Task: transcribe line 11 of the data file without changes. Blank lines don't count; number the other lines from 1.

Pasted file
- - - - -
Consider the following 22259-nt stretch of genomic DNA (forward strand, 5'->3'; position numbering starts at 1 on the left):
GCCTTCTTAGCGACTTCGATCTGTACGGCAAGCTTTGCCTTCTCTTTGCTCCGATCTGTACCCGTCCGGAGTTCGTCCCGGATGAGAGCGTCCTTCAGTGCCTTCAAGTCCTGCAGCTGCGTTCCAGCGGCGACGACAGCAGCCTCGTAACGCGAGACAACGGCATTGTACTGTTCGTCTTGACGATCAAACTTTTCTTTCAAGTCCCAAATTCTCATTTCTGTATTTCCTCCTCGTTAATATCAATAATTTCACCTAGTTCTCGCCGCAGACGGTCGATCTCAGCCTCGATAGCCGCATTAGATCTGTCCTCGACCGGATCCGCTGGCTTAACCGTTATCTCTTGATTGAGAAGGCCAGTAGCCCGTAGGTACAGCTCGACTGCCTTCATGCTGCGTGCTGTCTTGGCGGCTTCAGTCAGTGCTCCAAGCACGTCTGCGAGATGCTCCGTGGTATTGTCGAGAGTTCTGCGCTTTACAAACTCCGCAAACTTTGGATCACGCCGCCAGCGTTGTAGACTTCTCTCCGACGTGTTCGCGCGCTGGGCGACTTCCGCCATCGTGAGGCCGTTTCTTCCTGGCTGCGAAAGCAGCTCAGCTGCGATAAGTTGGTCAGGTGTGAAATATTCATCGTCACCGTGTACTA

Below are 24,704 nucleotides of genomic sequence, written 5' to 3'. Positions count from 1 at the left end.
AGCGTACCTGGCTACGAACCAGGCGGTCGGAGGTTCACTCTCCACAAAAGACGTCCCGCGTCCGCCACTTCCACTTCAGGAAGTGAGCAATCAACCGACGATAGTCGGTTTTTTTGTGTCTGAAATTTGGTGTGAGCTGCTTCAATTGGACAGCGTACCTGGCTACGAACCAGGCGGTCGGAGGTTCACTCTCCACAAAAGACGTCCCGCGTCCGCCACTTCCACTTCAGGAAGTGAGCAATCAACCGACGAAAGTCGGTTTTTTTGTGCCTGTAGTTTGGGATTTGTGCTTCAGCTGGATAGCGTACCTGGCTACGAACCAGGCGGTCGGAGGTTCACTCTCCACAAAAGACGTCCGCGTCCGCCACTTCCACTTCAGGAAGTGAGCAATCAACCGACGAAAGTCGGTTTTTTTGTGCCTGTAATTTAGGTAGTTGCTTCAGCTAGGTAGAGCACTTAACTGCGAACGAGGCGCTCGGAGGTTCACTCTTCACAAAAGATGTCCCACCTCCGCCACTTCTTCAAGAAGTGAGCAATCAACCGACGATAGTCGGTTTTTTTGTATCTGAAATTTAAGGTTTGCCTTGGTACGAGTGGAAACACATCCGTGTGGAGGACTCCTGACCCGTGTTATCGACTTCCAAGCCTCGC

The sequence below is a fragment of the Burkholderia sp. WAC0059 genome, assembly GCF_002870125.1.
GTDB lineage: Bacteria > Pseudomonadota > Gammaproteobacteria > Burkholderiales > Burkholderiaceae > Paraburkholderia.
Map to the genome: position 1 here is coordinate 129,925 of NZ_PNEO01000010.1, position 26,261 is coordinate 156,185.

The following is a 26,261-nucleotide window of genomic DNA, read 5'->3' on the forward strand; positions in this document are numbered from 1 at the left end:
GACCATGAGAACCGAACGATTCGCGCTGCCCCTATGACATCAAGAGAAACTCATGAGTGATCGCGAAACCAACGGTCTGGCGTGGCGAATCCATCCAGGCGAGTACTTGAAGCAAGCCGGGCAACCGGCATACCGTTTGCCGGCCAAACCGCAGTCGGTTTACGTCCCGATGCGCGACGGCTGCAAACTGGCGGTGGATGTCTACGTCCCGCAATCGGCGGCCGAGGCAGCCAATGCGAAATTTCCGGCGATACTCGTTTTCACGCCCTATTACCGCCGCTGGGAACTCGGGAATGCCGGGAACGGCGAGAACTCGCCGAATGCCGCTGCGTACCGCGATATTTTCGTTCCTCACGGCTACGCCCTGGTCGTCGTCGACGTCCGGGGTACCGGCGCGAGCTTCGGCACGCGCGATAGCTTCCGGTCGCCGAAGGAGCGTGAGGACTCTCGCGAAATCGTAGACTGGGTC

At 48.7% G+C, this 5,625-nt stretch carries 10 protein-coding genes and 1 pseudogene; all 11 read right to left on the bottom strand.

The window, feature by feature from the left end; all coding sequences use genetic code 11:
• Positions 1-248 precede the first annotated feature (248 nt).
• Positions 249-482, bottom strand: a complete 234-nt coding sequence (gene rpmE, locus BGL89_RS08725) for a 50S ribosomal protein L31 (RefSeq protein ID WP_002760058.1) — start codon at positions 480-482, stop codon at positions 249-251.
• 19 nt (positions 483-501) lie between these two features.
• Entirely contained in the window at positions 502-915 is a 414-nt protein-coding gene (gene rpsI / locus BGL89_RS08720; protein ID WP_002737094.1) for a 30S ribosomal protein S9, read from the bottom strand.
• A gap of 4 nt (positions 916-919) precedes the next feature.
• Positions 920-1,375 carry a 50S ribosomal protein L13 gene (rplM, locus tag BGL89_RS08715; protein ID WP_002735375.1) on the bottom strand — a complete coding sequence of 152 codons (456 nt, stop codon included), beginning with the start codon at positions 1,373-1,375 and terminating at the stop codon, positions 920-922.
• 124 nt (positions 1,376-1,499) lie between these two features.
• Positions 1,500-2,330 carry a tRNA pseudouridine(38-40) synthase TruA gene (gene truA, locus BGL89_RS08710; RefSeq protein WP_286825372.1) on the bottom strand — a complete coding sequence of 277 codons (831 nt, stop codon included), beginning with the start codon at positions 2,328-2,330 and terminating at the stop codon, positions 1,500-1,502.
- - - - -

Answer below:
The window, feature by feature from the left end; all coding sequences use genetic code 11: